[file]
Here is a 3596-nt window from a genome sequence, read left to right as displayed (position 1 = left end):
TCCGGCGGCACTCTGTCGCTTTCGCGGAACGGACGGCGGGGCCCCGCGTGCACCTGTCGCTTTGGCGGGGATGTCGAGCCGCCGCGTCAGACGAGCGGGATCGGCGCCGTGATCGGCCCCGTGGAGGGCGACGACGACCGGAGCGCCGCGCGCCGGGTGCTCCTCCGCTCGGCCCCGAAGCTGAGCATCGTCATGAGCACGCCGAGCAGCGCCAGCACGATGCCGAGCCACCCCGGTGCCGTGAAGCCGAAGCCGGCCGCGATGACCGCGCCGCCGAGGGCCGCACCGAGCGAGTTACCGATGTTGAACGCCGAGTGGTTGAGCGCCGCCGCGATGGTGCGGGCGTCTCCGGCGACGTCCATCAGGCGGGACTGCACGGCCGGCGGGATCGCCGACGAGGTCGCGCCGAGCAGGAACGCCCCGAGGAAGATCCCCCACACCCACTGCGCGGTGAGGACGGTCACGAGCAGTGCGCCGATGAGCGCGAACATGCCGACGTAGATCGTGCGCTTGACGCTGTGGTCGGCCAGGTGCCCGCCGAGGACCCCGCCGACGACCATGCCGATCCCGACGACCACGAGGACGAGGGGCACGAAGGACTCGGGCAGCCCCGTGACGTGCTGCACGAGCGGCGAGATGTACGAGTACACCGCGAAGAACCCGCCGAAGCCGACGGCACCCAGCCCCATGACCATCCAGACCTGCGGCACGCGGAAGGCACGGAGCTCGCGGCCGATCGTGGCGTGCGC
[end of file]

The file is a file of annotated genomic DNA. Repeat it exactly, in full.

Here is a 3596-nt window from a genome sequence, read left to right as displayed (position 1 = left end):
TCCGGCGGCACTCTGTCGCTTTCGCGGAACGGACGGCGGGGCCCCGCGTGCACCTGTCGCTTTGGCGGGGATGTCGAGCCGCCGCGTCAGACGAGCGGGATCGGCGCCGTGATCGGCCCCGTGGAGGGCGACGACGACCGGAGCGCCGCGCGCCGGGTGCTCCTCCGCTCGGCCCCGAAGCTGAGCATCGTCATGAGCACGCCGAGCAGCGCCAGCACGATGCCGAGCCACCCCGGTGCCGTGAAGCCGAAGCCGGCCGCGATGACCGCGCCGCCGAGGGCCGCACCGAGCGAGTTACCGATGTTGAACGCCGAGTGGTTGAGCGCCGCCGCGATGGTGCGGGCGTCTCCGGCGACGTCCATCAGGCGGGACTGCACGGCCGGCGGGATCGCCGACGAGGTCGCGCCGAGCAGGAACGCCCCGAGGAAGATCCCCCACACCCACTGCGCGGTGAGGACGGTCACGAGCAGTGCGCCGATGAGCGCGAACATGCCGACGTAGATCGTGCGCTTGACGCTGTGGTCGGCCAGGTGCCCGCCGAGGACCCCGCCGACGACCATGCCGATCCCGACGACCACGAGGACGAGGGGCACGAAGGACTCGGGCAGCCCCGTGACGTGCTGCACGAGCGGCGAGATGTACGAGTACACCGCGAAGAACCCGCCGAAGCCGACGGCACCCAGCCCCATGACCATCCAGACCTGCGGCACGCGGAAGGCACGGAGCTCGCGGCCGATCGTGGCGTGCGC